Film, at that time, I was the very last class that did all the production work in film without avid, without anything non-linear. So, I was chopping up 16mm reversal and searching for little two frames that I lost 17 hours ago in the editing bay, falling asleep. And I actually really enjoyed that. I loved it being so tactile, and also being very technical in a way.
But the reality was that in school I paid $100 a semester to shoot all the film I wanted, and it was this incredible luxury and then leaving, my options were to polish lenses for free, or hustle 98% of the time to maybe get to do what I really wanted to do 2% of the time. And I didn't really like the balance, for me. It wasn't effective and I don't think that I had the, I didn't have the necessary momentum behind film, specifically. So when I started to see this digital industry emerging and I was living on the West Coast for a year, and my friends were calling me and saying we are actually making really good money now, and I was like Oh! Well, I have been playing with Mac since the 512 came out.
I have always been incredibly comfortable. I played with desktop publishing applications just for my own fun and doing my resume and things like that, and I was, like, I can figure this stuff out. And I swallowed my pride, and I moved in with my mom, and took an unpaid internship, and learned absolutely everything I could. Lynda: Who did you have the internship with? Michael: With a funny little company in Boston called Stumpworld Systems.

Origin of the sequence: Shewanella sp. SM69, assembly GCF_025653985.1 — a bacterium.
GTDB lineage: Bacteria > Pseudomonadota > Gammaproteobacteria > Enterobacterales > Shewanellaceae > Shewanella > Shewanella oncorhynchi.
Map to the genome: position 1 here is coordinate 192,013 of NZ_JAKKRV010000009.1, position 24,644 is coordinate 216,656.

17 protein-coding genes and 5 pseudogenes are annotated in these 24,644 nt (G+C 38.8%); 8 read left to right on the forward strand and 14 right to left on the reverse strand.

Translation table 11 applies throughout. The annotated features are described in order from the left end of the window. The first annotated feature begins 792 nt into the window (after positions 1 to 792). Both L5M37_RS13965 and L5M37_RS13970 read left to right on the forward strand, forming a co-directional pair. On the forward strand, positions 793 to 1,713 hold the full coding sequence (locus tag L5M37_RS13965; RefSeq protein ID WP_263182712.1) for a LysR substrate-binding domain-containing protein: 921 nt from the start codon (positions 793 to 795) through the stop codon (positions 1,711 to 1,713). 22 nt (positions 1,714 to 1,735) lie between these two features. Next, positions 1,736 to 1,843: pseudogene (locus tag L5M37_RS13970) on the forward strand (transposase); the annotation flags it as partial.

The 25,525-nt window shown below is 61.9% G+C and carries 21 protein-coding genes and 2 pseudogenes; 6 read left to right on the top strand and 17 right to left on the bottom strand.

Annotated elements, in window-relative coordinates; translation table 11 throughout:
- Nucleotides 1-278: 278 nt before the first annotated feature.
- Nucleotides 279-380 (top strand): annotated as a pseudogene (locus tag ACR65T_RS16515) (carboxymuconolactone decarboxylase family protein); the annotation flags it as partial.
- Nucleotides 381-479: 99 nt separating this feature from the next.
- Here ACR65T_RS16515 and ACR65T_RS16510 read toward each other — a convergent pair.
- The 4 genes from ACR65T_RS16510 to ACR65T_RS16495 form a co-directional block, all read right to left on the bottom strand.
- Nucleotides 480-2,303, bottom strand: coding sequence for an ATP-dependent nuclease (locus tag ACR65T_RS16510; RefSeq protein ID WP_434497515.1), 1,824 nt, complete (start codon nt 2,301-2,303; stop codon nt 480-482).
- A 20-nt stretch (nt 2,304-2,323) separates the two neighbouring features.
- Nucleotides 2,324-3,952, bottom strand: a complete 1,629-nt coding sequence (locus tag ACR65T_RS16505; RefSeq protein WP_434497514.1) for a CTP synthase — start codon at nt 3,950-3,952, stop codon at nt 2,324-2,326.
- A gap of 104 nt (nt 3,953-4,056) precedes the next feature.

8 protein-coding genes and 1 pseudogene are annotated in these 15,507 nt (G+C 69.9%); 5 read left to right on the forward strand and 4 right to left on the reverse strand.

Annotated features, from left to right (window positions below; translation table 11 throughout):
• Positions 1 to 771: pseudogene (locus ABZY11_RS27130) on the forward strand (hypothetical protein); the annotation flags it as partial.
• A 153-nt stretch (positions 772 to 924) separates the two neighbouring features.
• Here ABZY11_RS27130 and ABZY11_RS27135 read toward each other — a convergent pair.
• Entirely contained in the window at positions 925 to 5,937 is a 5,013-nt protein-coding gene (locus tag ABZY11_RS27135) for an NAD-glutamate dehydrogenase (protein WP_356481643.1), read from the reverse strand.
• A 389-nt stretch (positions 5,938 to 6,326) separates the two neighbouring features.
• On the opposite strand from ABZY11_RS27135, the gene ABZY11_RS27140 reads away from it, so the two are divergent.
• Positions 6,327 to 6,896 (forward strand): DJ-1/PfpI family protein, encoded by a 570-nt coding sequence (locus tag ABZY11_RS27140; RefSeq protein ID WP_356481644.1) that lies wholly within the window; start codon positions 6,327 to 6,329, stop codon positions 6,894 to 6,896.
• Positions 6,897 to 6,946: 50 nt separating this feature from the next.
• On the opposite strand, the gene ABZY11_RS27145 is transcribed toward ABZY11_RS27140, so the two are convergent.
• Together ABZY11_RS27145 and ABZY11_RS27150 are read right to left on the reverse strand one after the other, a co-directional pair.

The office was based in house where a bunch of the owners of the company lived. I would dutifully show up on time everyday, really, really happy to be there, and somebody would stroll down with a cigarette and a coffee in their robe and kind of put the coffee on top of their monitor and get ready to type. And I found them through a connection, but I didn't really seek out the right place to get the internship. It was like okay, I can get one near home and live for free for a little while, but they did entertainment work, strangely.
They did a lot of sites for major bands. They did aerosmith.com and fish.com, and things like that. So, I got to start playing with that, and that's when I discovered Flash. I was learning the real basics, old school 2.0 and 3.0 browser, HTML, and basic graphic optimization. DeBabelizer was my friend back then. Lynda: Yeah, I remember DeBabelizer. [ Michael: Yeah, great, great application.
Lynda: Yeah it's still around, actually. Michael: The worst user interface I have ever seen and I loved it. I saw, actually, it was the power computing website, the horrible era where Mac tried to make, to license the OS, and power computing had a Flash intro. It's big words, shooting at you, 'fight back for the Mac.' Lynda: I remember that. Michael: And I saw it, and I was, like, "That is the coolest thing I've ever seen. Lynda: Mmhm. Michael: "How did they do it?" And I told everybody at work, I said, "I am going to figure out how to do that by "the end of the weekend." Lynda: So awesome. Michael: They had one license of Flash kicking around, or something.